Italian Premier Matteo Renzi welcomed Meriam Ibrahim at Rome's Ciampino airport, calling it "a day of celebration."
Ibrahim and her family are expected to spend a few days in Rome before heading to the United States, where her Sudan-born husband has citizenship. The Vatican confirmed that Ibrahim will meet with the pope, but declined to offer further details.
"We are incredibly relieved to hear that Meriam and her family are safely out of Sudan where, for nearly a year, they have faced immense hardship for the expression of their Christian faith. ... While today, a testament to the victory of human rights over the clutches of tyranny, is a day for celebration, tomorrow has to bring with it a renewed effort to fight for those still suffering for their faith in and beyond Sudan. God bless all of you who spoke out, signed petitions, called on state, national and international leaders, and offered up prayers for Meriam's freedom."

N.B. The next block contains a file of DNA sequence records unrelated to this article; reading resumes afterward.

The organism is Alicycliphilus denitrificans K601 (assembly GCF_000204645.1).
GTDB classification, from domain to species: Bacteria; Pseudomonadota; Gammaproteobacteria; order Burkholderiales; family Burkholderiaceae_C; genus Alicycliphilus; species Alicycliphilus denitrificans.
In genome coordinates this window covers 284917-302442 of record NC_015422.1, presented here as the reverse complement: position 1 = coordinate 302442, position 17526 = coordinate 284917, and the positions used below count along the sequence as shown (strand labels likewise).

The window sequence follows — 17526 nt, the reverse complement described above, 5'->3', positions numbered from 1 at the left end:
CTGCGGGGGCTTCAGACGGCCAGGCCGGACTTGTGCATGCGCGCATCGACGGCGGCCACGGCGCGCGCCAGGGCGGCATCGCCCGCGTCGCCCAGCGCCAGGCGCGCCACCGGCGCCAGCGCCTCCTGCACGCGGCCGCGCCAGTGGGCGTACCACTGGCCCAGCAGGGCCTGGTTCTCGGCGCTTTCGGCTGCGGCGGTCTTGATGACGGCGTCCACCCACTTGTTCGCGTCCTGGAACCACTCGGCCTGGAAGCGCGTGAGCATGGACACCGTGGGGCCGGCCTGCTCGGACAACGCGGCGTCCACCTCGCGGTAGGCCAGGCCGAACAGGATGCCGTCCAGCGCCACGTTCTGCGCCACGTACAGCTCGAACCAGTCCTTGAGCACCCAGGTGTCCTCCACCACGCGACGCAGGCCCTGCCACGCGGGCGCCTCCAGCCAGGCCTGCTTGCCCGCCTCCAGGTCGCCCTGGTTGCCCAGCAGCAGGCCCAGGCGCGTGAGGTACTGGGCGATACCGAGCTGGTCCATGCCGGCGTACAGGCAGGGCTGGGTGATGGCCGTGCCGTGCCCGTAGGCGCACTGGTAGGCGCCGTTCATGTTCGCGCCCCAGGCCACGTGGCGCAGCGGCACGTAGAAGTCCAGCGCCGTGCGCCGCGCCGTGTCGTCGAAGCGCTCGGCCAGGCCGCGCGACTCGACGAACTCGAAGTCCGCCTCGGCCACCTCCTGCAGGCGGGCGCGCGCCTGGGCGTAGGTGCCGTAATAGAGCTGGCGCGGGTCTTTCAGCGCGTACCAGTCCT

"This is truly wonderful news. ... We look forward to having them on American soil and welcoming them and celebrating [their] freedom. As Americans we should really identify with the issue of religious freedom as a country that was founded on those principles."
Ibrahim, whose father was Muslim but whose mother was an Orthodox Christian from Ethiopia, was sentenced to death over charges of apostasy. She married her husband, a Christian, in a church ceremony in 2011. As in many Muslim nations, Muslim women in Sudan are prohibited from marrying non-Muslims, though Muslim men can marry outside their faith.
The sentence was condemned by the United States, the United Nations and Amnesty International, among others, and both the United States and Italy — a strong death penalty opponent with long ties to the Horn of Africa region — worked to win her release.
Sudan's high court threw out her death sentence in June, but she was then blocked from leaving the country by authorities who questioned the validity of her travel documents.
Ibrahim arrived in Italy with her husband Daniel Wani, who is a citizen of both the United States and South Sudan, her 18-month-old son and an infant born May 27.
Lapo Pistelli, an Italian diplomat who accompanied the family from Sudan, said Italy was able to leverage its ties within the region, and "we had the patience to speak to everyone in a friendly way. This paid off in the end."